AT YOUR SERVICE W.H. Harrison Co., Inc. Select your Thanksgiving and Christmas gifts now. Let us help you select your Gifts now from our large and varied stock. We will pack it for shipment and put it aside for you. Watch our windows. A Gift of HARDWARE--A Gift of SERVICE Phone 267 17-19 West Washington Street, Petersburg, VA., So Easy to Find.

To the eyes of a mother or other loved ones, no diamond ever sparkled like a good photograph of her Darling Soldier Boy. It takes a "Fostergraph" to bring the lovelight and tender tears--because it leaves "nothing missing but the voice." W.W. FOSTER Ninth Street, Richmond 10% Discount to All Military Men.

Victor His Master's Voice "The Victrola is the most popular thing brought into camp yet," says THE BAYONET on October 19th. D.W. Branch No. 33 Sycamore Street, Agent Victor Victrolas and Victor Records.

ADDITIONAL TROOPS OFF TO NEW TRAINING CAMPS Drafties From 8th to 10th Training Battalions Sent to Western Cantonment. Sunday, October 28, a trainload of troops from the 8th and 10th Training Battalions of the Depot Brigade moved out of the Norfolk and Western station at Camp Lee, to the cadence of 120 puffs a minute, bound for a cantonment in the West. The arrival at their Western destination was made on scheduled time a few days later. This is the second creditable sized movement of troops from the Eightieth Division to other posts, the first taking place with the send-off of 3,000 Pennsylvanians two weeks ago from the Depot Brigade. SEven hundred men, all from West Virginia, were included in the last movement. The 8th Training Battalion lost 305 soldiers, only ten men to each of the four companies being left behind. Three hundred and ninety-five men were taken from the 10th Battalion, leaving it with the same nucleus of about ten men per company as a skeleton organization. The 700 West Virginians left Camp Lee almost unnoticed. Early Sunday morning a few men in the barracks along the line of march to the Camp Lee railroad station were awakened by the steady tramp of a good many feet. Those sufficiently aroused to get up and look out of the nearest window saw a long and none too even line of troops, completely clothed, each lugging a well-filled barrack bag, and in addition some carrying suit cases. The departing troops were greeted with desultory shouts of "Where yuh going?" and "when yuh coming back?" which they answered by the rejoinder "Lord knows" for both inquiries. A fourteen-coach train was necessary to transport the troops to their new training quarters. Twelve coaches were for the accommodation of the soldiers, one took care of the baggage and one carried rations. A lieutenant from each company accompanied the soldiers, and are expected back at Camp Lee the last day of this week.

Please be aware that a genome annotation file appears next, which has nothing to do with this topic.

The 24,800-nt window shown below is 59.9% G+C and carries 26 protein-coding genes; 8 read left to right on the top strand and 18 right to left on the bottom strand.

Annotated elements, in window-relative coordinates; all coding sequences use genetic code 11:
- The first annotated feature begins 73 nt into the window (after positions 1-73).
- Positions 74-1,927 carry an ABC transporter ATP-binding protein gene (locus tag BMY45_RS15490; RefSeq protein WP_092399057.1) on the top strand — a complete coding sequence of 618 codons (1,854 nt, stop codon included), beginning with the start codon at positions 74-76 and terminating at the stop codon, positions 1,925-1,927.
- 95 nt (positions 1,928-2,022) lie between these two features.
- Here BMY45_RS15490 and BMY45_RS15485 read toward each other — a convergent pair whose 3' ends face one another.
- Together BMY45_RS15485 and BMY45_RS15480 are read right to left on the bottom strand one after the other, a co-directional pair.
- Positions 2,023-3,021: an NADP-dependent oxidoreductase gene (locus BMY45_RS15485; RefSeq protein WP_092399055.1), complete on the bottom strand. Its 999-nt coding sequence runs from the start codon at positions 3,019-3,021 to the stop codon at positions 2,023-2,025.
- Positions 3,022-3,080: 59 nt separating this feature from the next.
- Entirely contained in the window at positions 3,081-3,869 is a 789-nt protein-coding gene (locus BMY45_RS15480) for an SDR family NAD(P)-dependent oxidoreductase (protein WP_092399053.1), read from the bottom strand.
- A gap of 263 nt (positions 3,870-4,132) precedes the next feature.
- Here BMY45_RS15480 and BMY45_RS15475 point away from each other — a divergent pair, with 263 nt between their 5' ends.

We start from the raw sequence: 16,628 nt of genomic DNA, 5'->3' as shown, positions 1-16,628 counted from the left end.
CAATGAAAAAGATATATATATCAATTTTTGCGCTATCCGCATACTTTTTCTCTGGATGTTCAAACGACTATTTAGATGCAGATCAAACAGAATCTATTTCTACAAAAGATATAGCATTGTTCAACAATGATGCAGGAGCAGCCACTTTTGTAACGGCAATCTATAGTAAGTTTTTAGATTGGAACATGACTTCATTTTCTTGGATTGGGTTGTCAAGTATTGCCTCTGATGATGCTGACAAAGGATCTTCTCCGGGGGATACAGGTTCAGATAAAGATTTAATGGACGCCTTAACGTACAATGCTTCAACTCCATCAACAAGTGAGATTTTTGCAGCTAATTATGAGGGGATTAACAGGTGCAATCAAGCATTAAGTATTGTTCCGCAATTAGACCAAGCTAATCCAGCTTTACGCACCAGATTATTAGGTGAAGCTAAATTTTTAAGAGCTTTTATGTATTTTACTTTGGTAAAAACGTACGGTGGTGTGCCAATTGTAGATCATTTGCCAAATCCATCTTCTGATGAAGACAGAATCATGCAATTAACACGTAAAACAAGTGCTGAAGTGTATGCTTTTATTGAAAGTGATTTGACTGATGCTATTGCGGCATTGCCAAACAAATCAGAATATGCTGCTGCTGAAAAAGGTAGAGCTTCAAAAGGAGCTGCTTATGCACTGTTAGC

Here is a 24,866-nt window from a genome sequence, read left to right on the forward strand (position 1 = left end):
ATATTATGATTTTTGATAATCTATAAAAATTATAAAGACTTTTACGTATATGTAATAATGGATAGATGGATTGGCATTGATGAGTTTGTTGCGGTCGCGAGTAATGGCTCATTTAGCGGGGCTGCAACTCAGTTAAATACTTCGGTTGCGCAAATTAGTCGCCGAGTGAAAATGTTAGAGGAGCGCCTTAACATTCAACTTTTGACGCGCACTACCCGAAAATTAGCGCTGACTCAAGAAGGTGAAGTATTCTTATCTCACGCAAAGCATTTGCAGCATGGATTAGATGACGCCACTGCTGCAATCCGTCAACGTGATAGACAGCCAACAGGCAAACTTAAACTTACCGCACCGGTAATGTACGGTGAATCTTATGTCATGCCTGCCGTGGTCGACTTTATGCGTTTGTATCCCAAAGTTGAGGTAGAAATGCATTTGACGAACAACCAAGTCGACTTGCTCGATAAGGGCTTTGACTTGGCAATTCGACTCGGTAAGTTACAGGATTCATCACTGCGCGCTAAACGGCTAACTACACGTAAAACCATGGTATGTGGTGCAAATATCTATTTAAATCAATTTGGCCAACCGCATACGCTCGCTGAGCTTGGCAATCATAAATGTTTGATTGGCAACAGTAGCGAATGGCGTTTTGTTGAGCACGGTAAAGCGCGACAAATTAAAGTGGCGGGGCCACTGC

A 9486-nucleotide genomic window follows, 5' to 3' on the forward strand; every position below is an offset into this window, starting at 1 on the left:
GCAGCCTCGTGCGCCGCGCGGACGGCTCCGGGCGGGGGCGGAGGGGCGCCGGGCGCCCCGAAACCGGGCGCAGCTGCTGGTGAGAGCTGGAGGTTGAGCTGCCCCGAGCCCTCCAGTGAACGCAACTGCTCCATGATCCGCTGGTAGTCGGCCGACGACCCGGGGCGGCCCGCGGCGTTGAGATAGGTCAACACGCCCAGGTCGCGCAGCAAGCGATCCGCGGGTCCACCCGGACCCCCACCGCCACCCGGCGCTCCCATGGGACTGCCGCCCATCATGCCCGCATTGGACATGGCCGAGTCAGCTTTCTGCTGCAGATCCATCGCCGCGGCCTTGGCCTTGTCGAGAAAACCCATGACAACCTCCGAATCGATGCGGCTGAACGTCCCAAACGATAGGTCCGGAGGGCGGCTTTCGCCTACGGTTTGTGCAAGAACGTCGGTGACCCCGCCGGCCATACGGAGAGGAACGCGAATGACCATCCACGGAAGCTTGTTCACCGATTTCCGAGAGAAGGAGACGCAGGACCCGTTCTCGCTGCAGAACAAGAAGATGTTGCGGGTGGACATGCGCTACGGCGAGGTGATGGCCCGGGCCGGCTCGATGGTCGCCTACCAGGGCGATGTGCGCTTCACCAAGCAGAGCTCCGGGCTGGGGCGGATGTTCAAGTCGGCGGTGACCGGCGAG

FIRST AMERICAN SHOTS GO INTO HUN TRENCHES (continued from first page) are preparing to lend immediate aid, and the possibility is that troops are being hastened across the western Italian frontier and by the way of Turin and Milan to the battle front in the East. From the head of the Gulf of Trieste, northward along the Isonzo front to beyond Tolimino, and thence westward through the Carnic Alps region to the Ploecken Pass, forming the eastern and northeastern boundaries of the Austro-Italian war front, the Germans and the Austro-Hungarian troops are operating swiftly and strongly against the Italians in an endeavor to crush the forces of General Cadorna. The Italian army, according to General Cadorna, is fulfilling its duty by keeping in check the enemy's advance into the plains. There has been one apparent redeeming feature in the chaotic condition which as manifested itself in the Italian situation, as it is reported that as a result of the Teutonic allied offensive, internal conditions in Italy are declared to have been unified, the preponderating idea of the entire population now being to abolish party lines in order to meet the situation in the best interest of the country. Even the Cabinet crisis is expected to be solved with comparative few changes in the portfolios. Fresh Gains in West. Fresh gains of terrain by the British and French forces are reported in the Ypres section. The new gains were obtained in another swift and decisive offensive launched over the front between the southern edge of the Houthclst wood and the region of Gheinvelt. Bad and soggy ground hampered the operations in some extent, and all the objectives set out for could not be taken. With the important railroad junction of Laon their objective, the French troops are continuing their pressure against the forces of the German Crown Prince north of the Aisne River.